About 6 years ago, I wrote an article on Non-population Schedules. As the information is still relevant today, I am presenting an updated version of that earlier article.
In addition to this article, you may wish to take the course offered by Ancestry Academy titled, Non-Population Schedules: Your Next Step in Census Research as there is a great deal more information than I cover. It can be found by googling Ancestry Academy. And then scrolling down to the item that displays a cow and some corn. There are twelve separate videos lasting approximately 5 minutes each on this topic.
These schedules were recorded in addition to the decennial Federal Censuses of 1850-1880 as well as the special U.S Federal State and Territorial Census of 1885. They are divided into six categories: Agriculture, Industry/Manufacturers, Social Studies, Mortality, Slave, and Dependent, Defective, and Delinquent Classes.
It is important to know that not all categories were completed in all years and of those completed, not all survive. Of the surviving schedules, some are online while many are not. As a starting strategy, you will need to locate the individual or family that you are researching in the Federal Population Census. The next step is to record the state, county, and enumeration district (ED) in which they are located. Taking this information, look for the same jurisdiction in the non-population census.
Let us take a look at the primary online resources Ancestry, Heritage Quest and Family Search. While using these resources, be aware that not all the schedules are indexed by name so you may have to browse them. As most of them are not terrible lengthy, this is a doable exercise.
On Ancestry click on Search and then on Card Catalog which will open to a screen that allows you to type in a specific title or key word. Typing Non-population in the keyword box will bring up Agriculture, Manufacturing, Defective, Dependent, and Delinquent and the Social Statistics. If you wish to look at the Slave or Mortality Schedules, you will need to type that into the Key word box. Another way to locate these schedules on Ancestry is to go the Federal Census Collection and then search down through until you find the schedule that you are looking for. Ex. 1860 US Federal Slave Schedule. IMPORTANT! Take the time to read the description of the database as it will detail what states are covered as well as what information you might find in it.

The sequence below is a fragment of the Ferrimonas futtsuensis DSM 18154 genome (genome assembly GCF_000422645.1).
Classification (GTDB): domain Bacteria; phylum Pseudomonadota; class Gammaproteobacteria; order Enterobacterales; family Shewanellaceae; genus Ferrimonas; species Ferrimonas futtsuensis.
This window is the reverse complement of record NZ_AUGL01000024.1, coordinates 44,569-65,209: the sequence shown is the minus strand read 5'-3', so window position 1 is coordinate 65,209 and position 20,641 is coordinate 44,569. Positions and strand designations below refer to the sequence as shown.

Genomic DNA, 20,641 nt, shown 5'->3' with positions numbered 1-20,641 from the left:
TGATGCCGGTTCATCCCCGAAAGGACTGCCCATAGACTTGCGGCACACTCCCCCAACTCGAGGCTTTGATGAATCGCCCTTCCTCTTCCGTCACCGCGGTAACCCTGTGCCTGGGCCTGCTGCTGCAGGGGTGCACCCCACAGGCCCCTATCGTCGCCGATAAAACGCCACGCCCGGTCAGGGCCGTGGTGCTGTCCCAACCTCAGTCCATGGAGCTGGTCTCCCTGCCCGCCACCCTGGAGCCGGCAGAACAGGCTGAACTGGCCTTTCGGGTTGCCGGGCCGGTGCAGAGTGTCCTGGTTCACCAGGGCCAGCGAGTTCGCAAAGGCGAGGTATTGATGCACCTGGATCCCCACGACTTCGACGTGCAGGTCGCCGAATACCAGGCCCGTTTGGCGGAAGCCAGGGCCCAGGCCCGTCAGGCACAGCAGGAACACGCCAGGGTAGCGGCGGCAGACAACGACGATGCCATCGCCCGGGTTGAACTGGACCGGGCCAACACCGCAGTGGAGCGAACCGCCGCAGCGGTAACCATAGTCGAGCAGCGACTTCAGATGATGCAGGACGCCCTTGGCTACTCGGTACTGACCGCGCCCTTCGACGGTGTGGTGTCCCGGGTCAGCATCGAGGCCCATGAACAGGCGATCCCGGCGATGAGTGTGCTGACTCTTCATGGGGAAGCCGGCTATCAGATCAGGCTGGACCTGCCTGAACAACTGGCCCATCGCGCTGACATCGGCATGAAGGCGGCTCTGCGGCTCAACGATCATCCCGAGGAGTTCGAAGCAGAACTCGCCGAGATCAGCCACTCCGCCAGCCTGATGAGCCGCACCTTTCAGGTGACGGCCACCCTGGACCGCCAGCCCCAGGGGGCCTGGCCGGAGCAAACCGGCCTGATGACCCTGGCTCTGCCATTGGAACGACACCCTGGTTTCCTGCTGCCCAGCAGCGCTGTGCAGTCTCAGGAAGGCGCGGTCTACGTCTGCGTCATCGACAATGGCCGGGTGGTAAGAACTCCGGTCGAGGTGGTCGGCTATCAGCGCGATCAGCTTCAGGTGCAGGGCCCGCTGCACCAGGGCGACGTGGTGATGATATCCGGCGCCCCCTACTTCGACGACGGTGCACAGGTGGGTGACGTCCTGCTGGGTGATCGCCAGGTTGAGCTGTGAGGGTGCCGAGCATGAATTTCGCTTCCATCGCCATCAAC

Heritage Quest may be accessed at participating libraries. Log into the Prendergast Library and enter your username and password. If you do not have these, contact the library for assistance. Once you are in the site, it will look much like Ancestry as they are partnered.
Using Family Search, go to the search tab and enter the state that you are interested in and then look for the census records available for that state. By opening the year that you are looking for, you will reveal what is available at the Family History Library.
A couple of additional online resources are Mortality Schedules.com, Cyndi’s List and US. GenWeb.
Locating schedules that are not online will require a bit more work. NARA or the National Archives has many of the records on microfilm. By accessing www.archives.gov you will be able to see a listing of what is available and order the film that you want to review. The Family History Library in Salt Lake City no longer rents films. It has digitized all these records and they can be found on their website. In addition, various State Archives and Historical Societies as well as some University Libraries have records available. However, these will require traveling to those sites. Contact the specific institution that you plan to visit to make your visit successful.
The time spent researching these records will be richly rewarded as you add interesting details of your ancestor’s lives that are not available anywhere else, and details of the communities that they lived in.
Next month, I will continue the discussion of Non population schedules.
To read Janet Walberg’s previous genealogy columns or to delve deeper into her writings and insights for searching out and recording your own family’s genealogy, please go to jamestowngazette.com and visit Janet’s own web page.